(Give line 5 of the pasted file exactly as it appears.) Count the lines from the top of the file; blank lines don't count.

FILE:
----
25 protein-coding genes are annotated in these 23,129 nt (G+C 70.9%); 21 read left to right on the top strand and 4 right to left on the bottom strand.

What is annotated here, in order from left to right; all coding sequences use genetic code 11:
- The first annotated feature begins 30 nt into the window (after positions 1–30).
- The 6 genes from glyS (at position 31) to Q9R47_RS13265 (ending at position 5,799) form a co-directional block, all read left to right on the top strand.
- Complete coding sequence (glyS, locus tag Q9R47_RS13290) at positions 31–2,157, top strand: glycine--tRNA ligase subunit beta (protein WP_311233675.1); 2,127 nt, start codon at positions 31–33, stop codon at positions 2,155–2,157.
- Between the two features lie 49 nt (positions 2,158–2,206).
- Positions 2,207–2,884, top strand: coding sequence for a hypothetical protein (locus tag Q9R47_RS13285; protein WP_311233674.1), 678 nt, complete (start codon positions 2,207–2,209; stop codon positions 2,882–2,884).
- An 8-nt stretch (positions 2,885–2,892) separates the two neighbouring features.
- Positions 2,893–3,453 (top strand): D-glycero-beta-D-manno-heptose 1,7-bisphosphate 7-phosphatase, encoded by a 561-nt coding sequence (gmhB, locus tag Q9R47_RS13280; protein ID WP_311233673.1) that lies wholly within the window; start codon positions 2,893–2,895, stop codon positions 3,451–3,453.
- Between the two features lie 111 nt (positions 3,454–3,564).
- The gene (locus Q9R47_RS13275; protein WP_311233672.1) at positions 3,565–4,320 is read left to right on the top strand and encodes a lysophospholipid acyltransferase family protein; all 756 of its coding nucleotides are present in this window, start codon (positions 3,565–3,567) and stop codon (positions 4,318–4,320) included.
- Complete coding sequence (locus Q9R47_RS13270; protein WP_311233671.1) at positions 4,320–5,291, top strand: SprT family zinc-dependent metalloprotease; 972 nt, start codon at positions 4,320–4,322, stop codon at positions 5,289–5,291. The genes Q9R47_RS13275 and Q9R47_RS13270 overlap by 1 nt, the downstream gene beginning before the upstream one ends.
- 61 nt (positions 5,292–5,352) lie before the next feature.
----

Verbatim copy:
- Complete coding sequence (glyS, locus tag Q9R47_RS13290) at positions 31–2,157, top strand: glycine--tRNA ligase subunit beta (protein WP_311233675.1); 2,127 nt, start codon at positions 31–33, stop codon at positions 2,155–2,157.